A. comosus is the most economically important plant in the family Bromeliaceae, which is divided into three subfamilies: Pitcarnioideae, Tillandsioideae and Bromelioideae. A. comosus belongs to the subfamily Bromelioideae, order Bromeliales, genus Ananas and species comosus (Bartholomew et al. 2003).
The family Bromeliaceae consists of approximately 2794 species and 56 genera that have adapted to a wide range of habitats ranging from terrestrial to epiphytic, shady to full sun and from hot humid tropics to cold dry subtropics. They can grow in moist to extremely dry situations and at varying altitudes from sea level to alpine conditions. (Bartholomew et al. 2003). Members of this family are characterised by a short stem, narrow stiff leaves arranged in a circular cluster, terminal inflorescences (racemes or panicles), hermaphroditic and actinomorphic trimerous flowers. Fruits are capsules or berries that contain small naked, winged or plumose seeds, with a reduced endosperm and a small embryo (Purseglove 1972; Bartholomew et al. 2003). The subfamily Bromelioideae, is the most diverse and consists of the largest number of genera but the lowest number of species. Most members are epiphytes characterised by a rosette like form, with spiny leaves and berry-like fruit containing wet seeds (Coppens d'Eeckenbrugge et al. 1997).
The genus Ananas is recognised among Bromeliaceae by the characteristic inflorescence, which is fused into a syncarp, a unique dense rosette of scape-wide leaves and medium to large fruits. Pineapple plants are set apart from other monocots by the characteristic star-shaped, scale-like multicellular hairs and unusual coiling stigmas, which fold together lengthwise (Gilmartin & Brown 1987). Cultivated pineapple was first described and named Karatas and Ananas at the end of the 17th century by Charles Plumier on the island of Hispaniola part of Antilles (West Indies) located between Cuba to the west and Puerto Rico to the east. Later all pineapples were classified in one genus, Ananas. Bartholomew et al (2003) stated that in 1892 Mez recognized in the Flora Brasiliensis only one species A. sativus and five botanical varieties. Pineapple taxonomy underwent further modification several times and it was not until 2003 that the classification developed by Coppens d’Eeckenbrugge and Leal (2003) was internationally adopted.
Based on similarity in floral structure, biology and chromosome number (2n=50), the current classification identifies six botanical varieties of A. comosus that intercross successfully with A. comosus var. comosus to produce fertile offsprings (Coppens d'Eeckenbrugge et al. 1997). The six varieties of A. comosus include the former species given below (Coppens d'Eeckenbrugge & Leal 2003):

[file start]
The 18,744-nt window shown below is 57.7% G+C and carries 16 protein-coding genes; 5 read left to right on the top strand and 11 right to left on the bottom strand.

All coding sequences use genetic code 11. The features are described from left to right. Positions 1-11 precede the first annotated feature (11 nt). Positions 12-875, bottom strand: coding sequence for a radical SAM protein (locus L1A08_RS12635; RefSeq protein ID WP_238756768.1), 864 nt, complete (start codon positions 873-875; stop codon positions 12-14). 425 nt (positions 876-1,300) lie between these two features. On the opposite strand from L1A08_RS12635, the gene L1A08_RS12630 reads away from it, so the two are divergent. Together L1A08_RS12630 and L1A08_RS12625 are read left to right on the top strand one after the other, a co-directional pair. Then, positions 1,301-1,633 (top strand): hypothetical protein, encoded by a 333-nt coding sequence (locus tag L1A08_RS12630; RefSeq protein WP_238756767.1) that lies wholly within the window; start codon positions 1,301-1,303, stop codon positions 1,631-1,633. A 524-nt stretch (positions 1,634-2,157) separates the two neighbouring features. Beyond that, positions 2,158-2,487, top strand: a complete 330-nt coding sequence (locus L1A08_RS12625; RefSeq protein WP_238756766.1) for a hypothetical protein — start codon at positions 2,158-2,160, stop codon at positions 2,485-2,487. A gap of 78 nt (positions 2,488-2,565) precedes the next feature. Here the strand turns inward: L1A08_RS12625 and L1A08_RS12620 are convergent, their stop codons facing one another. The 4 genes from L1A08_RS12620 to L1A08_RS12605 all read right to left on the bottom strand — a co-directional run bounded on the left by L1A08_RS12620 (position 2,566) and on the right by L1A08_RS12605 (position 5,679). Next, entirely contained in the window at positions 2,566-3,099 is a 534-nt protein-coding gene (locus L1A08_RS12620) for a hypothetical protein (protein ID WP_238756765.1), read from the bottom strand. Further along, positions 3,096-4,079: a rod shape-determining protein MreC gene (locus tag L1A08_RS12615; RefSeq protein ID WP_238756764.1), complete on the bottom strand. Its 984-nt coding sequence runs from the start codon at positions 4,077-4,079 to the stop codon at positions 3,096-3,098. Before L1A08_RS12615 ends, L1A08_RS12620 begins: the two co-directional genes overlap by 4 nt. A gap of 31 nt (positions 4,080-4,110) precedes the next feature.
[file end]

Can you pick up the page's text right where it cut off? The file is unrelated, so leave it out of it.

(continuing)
- A. comosus var. ananassoides (formerly two species: A. ananassoides and A. nanus).
- A. comosus var. bracteatus (formerly two species: A. bracteatus and A. fritzmuelleri).
- A. comosus var. comosus (formerly A. comosus)
- A. comosus var. erectifolius (formerly A. lucidus (formely A. erectifolius)
- A. comosus var. parguazensis (formerly A. parguazensis)
- A. macrodontes (formerly Pseudananas sagenarius)
Ananas monstrous has been invalidated because the crownless fruit characteristic is not stable (Coppens d'Eeckenbrugge & Leal 2003). Generally, varieties of pineapple are distributed throughout the tropics and seed production is rare because most varieties of A. comosus possess reduced fertility combined with self-incompatibility (Coppens d'Eeckenbrugge et al. 1993).
There are approximately 30 cultivars of A. comosus that are grown commercially in tropical and sub tropical countries around the world. However, for convenience in global trade, the numerous pineapple cultivars are grouped in four main classes: ‘Smooth Cayenne’, ‘Red Spanish’, ‘Queen’ and ‘Pernambuco’ (Abacaxi), despite much variation in the types within each class (Morton 1987; Coppens d'Eeckenbrugge & Leal 2001). The fifth group or class comprising of ‘Motilona’ or ‘Perolera’ is commercially important in South America (Sanewski [& Scott 2000). In Australia the most dominant cultivar used in commercial plantations for canning purposes is Smooth Cayenne followed by Queen (Bartholomew et al. 2003).
Molecular markers are useful in establishing taxonomic relationships. F1 based genetic maps of DNA markers for A. comosus var. comosus and A. comosus var. bracteatus have been published. The map of var. comosus consists of 156 markers assembled in 30 linkage groups and covers over 31.6% of the genome; a dominant allele at locus P responsible for morphological traits ‘piping’, a silvery streak and the absence of spines along the margin of the upper leaf (Cabral et al. 1997) has been included in the latest map (Carlier 2004). The map of var. bracteatus gathers 335 DNA markers in 50 linkage groups and covers 57.2% of the genome length. Work is underway to complete the integrated genetic maps of these two varieties (Coppens d'Eeckenbrugge 2006).